A Thousand Screenplays: The French Imagination in a Time of Crisis
University of Chicago Press, 1999
Cloth: 978-0-226-10068-5 | Paper: 978-0-226-10069-2
Library of Congress Classification PN1992.7.C4813 1999
Dewey Decimal Classification 791.45750944
ABOUT THIS BOOK | TOC
ABOUT THIS BOOK
In 1991, French public television held an amateur screenwriting contest. When Sabine Chalvon-Demersay, a French sociologist, examined the roughly 1,000 entries, she had hoped to analyze their differences. What she found, however, surprised her. Although the entrants covered nearly every social demographic, their screenplays presented similar characters in similar situations confronting similar problems.
The time of crisis presented by the amateur writers was not one of war, famine, or disease—it was the millennial dilemma of representation. In a world plagued by alienation, individualization, and a lack of mobility, how can members of a society combat their declining senses of self?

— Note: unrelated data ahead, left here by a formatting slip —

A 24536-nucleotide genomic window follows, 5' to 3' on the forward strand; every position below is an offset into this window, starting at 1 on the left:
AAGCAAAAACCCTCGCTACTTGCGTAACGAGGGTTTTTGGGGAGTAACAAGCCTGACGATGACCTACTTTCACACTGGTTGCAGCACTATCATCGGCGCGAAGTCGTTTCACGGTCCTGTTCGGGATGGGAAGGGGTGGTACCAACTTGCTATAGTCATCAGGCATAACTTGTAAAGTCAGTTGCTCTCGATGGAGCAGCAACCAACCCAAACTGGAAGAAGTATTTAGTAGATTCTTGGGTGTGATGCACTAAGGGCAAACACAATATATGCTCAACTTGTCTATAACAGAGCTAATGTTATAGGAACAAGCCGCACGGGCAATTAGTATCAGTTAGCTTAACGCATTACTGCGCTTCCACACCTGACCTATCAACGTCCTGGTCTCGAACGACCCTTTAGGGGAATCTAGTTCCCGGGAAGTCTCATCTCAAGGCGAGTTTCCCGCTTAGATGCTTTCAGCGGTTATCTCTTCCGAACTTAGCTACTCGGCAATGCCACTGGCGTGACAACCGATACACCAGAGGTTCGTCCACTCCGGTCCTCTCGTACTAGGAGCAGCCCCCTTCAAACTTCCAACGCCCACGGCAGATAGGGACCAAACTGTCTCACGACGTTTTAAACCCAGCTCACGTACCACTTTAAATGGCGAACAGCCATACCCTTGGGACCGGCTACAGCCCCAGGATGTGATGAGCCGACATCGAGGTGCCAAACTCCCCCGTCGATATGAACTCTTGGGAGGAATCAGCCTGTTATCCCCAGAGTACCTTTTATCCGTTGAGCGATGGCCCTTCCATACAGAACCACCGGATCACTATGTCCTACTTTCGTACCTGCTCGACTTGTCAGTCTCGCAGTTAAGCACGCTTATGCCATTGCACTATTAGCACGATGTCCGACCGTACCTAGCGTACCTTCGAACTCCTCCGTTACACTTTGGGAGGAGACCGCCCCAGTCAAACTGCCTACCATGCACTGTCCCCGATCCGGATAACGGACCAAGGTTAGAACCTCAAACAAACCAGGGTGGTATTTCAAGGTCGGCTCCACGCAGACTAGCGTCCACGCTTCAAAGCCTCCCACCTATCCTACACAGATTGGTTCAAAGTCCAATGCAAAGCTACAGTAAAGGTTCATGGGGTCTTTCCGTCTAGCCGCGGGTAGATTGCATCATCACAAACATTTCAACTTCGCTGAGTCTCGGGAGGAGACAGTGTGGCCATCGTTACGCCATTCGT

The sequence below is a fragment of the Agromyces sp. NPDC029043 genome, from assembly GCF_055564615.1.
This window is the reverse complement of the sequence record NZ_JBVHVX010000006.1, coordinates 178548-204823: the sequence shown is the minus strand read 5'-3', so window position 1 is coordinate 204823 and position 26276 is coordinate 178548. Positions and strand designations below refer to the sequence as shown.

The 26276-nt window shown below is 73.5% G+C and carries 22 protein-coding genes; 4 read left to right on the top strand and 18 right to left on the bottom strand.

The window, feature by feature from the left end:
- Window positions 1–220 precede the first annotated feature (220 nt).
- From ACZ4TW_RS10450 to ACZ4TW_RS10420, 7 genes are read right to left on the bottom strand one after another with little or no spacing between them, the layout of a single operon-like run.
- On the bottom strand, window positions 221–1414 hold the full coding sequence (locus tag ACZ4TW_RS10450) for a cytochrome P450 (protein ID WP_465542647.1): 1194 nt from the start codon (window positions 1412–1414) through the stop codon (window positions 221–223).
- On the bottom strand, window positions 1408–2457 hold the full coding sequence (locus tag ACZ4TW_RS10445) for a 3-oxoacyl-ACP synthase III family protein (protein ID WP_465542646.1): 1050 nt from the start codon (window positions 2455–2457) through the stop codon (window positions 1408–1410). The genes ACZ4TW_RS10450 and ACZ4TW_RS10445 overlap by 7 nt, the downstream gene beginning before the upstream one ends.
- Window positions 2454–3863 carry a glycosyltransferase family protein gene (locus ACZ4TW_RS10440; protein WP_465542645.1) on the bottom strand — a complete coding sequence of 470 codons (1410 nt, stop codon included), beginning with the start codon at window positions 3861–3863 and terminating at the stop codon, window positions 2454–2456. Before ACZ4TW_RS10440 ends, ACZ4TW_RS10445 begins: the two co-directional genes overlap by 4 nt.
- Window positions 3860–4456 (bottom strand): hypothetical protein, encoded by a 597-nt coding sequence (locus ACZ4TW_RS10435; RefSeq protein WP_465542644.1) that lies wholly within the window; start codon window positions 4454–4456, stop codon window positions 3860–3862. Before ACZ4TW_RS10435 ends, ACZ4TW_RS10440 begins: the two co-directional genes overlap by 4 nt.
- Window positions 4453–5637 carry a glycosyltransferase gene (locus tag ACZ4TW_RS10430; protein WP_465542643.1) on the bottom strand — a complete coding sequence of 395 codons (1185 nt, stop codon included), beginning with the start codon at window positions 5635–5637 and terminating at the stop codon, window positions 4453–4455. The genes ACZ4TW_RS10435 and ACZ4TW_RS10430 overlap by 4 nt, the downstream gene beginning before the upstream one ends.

Although the contestants wrote about life in France, their concerns and struggles have a distinctly universal ring. A lucid, witty writer, Chalvon-Demersay offers a clear, if still developing, photograph of the contemporary imagination.
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